Buying bitcoin in the UK: where to store your bitcoin

As I say, you can keep your bitcoins at an exchange – some offer cold storage, similar to the way that bullion dealers often offer gold storage. But longer term, you might want to take charge of your bitcoins yourself. If the exchange goes out of business or gets hacked, you’ll be in trouble. 

Other long-term storage options include electrum plus a multisig (multi-signature) hardware wallet. A slightly more user-friendly option is bitcoin storage specialist keys.casa. This will all start making sense once you start playing around with the tech.

The FCA recently banned the sale of crypto-derivatives to retail investors, which means that getting exposure to crypto via traditional markets has become very difficult. So my advice is to go down the rabbit hole, and buy and hold actual bitcoin as it was meant to be bought, and hold. 

If you’d still prefer some sort of listed option, then you could buy Microstrategy (Nasdaq: MSTR), which has become something of a proxy for bitcoin, and there is London-listed bitcoin miner Argo Blockchain (LSE: ARB). Perhaps easiest of all is the Vaneck Vectors Digital Assets ETF (LSE:DAGB), through which you are gaining exposure to a basket of all the listed bitcoin companies. It’s not the same as owning bitcoin, but it’s a start.

Recommended

Made money in cryptocurrencies? Don’t forget to pay your taxes – in sterling
Bitcoin & crypto

Made money in cryptocurrencies? Don’t forget to pay your taxes – in sterling

Speculating on cryptocurrencies is akin to gambling in all but one respect, says Merryn Somerset Webb: you must pay tax on any gains, and you must pay…
18 Jan 2022
Cryptocurrency roundup: bitcoin continues to slide as Lords say no need for a digital pound
Bitcoin & crypto

Cryptocurrency roundup: bitcoin continues to slide as Lords say no need for a digital pound

Saloni Sardana looks at the cryptocurrency stories that caught our eye this week.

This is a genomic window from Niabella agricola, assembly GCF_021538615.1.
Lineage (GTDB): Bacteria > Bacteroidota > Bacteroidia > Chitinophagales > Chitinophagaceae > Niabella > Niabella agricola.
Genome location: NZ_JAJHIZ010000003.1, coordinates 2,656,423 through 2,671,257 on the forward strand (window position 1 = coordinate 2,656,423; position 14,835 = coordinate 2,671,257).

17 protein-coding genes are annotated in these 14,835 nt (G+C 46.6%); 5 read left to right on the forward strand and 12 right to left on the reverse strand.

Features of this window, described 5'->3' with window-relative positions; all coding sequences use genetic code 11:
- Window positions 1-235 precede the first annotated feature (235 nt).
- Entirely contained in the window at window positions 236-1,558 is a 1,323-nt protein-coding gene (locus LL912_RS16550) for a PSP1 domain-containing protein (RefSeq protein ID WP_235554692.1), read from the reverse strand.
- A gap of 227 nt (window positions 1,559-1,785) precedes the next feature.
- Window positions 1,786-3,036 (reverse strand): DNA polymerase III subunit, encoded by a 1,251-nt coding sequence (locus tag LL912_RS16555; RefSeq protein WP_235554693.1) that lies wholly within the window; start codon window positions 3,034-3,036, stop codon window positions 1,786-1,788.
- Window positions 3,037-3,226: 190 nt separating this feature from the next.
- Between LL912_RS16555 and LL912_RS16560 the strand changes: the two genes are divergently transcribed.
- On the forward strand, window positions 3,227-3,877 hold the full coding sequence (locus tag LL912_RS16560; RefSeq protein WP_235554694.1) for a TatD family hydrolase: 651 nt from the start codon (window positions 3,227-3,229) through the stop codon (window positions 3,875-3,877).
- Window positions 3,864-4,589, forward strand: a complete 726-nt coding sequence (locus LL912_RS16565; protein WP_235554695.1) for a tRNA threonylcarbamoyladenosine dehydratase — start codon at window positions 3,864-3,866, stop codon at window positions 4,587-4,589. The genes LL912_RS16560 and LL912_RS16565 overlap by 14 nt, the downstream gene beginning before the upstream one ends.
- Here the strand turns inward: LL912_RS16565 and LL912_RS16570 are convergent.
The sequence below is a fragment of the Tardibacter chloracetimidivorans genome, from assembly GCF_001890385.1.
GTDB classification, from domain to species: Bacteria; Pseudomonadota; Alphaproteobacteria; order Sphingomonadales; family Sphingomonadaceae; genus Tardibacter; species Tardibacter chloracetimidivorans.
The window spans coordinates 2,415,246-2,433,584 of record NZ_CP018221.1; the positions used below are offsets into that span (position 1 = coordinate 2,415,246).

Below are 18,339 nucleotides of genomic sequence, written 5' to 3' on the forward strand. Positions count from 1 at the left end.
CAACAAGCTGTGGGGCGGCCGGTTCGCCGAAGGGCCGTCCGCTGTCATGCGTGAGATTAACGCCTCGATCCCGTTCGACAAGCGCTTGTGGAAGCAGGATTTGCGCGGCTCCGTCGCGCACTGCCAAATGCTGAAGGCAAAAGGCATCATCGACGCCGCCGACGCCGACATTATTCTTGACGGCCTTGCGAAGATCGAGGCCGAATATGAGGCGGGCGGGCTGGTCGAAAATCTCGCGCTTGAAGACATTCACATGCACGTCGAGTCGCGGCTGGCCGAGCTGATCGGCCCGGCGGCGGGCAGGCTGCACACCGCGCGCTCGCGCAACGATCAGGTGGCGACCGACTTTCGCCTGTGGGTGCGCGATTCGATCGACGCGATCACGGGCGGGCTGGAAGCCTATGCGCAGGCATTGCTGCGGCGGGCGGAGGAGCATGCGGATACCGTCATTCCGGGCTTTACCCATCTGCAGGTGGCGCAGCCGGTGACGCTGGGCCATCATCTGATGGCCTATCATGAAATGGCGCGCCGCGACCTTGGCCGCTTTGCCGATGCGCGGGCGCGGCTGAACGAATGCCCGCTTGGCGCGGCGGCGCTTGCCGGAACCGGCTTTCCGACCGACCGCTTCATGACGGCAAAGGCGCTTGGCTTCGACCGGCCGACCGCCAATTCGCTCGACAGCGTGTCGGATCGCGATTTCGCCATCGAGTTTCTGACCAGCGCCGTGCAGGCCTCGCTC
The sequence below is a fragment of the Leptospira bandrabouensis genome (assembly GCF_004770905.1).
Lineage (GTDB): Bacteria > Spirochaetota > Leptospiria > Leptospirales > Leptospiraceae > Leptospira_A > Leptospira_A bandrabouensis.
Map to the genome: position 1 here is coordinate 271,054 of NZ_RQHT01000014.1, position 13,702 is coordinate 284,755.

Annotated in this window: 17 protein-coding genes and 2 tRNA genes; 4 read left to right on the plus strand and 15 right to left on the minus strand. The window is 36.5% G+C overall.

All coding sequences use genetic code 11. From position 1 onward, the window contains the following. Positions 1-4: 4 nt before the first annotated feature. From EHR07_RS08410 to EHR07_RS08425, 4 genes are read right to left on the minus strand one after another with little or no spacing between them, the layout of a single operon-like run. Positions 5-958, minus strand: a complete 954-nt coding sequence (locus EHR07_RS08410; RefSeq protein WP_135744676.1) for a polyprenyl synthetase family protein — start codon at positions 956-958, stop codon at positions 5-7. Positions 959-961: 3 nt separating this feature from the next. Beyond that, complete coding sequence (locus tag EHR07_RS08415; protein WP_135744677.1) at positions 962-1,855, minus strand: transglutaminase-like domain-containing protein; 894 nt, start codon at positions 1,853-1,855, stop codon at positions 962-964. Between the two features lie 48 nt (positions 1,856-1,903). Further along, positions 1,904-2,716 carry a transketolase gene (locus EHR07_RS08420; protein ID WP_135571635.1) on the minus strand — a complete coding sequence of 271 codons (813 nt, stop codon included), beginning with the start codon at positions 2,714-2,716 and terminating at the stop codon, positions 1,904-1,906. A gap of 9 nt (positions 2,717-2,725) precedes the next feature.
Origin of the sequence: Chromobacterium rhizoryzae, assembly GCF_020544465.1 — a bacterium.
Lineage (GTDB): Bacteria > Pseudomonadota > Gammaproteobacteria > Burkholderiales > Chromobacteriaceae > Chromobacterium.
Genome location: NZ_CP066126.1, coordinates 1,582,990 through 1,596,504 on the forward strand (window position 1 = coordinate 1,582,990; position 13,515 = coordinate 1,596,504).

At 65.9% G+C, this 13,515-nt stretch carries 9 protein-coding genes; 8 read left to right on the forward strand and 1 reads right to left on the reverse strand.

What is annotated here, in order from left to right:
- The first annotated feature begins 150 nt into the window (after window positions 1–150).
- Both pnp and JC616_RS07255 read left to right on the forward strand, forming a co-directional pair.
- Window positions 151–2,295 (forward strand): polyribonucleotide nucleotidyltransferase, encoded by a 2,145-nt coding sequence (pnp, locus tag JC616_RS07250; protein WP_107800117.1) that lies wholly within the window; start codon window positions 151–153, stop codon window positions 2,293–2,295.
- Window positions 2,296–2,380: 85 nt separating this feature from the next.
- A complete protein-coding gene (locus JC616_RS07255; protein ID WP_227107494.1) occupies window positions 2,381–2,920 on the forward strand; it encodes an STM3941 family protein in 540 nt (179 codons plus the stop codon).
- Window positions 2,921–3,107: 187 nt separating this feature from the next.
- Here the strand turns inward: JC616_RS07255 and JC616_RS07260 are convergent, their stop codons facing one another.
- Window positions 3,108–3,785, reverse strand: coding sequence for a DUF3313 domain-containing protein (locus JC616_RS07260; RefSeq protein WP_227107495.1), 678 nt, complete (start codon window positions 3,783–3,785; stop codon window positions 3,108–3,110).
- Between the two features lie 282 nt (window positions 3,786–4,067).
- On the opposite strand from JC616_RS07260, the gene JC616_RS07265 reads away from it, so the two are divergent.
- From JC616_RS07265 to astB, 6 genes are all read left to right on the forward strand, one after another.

14 Jan 2022
Bitcoin’s new year is off to a bad start – what does the rest of 2022 hold?
Bitcoin & crypto

Bitcoin’s new year is off to a bad start – what does the rest of 2022 hold?

Bitcoin has had its worst-ever start to a year. But it remains the “future of money”, says Dominic Frisby. Here, he looks at what might come next for …
12 Jan 2022
Cryptocurrency roundup: bitcoin crashes to lowest in three months
Bitcoin & crypto

Cryptocurrency roundup: bitcoin crashes to lowest in three months

Bitcoin and cryptocurrencies joined in the wider market crash this week. Saloni Sardana explains what's going on, and looks at the rest of the stories…
7 Jan 2022

Most Popular

Five unexpected events that could shock the markets in 2022
Stockmarkets

Five unexpected events that could shock the markets in 2022

Forget Covid-19 – it’s the unexpected twists that will rattle markets in 2022, says Matthew Lynn. Here are five possibilities
31 Dec 2021
US inflation is at its highest since 1982. Why aren’t markets panicking?
Inflation

US inflation is at its highest since 1982. Why aren’t markets panicking?

US inflation is at 7% – the last time it was this high interest rates were at 14%. But instead of panicking, markets just shrugged. John Stepek explai…
13 Jan 2022
Tech stocks teeter as US Treasury bond yields rise
Tech stocks

Tech stocks teeter as US Treasury bond yields rise

The realisation that central banks are about to tighten their monetary policies caused a sell-off in the tech-heavy Nasdaq stock index and the biggest…
14 Jan 2022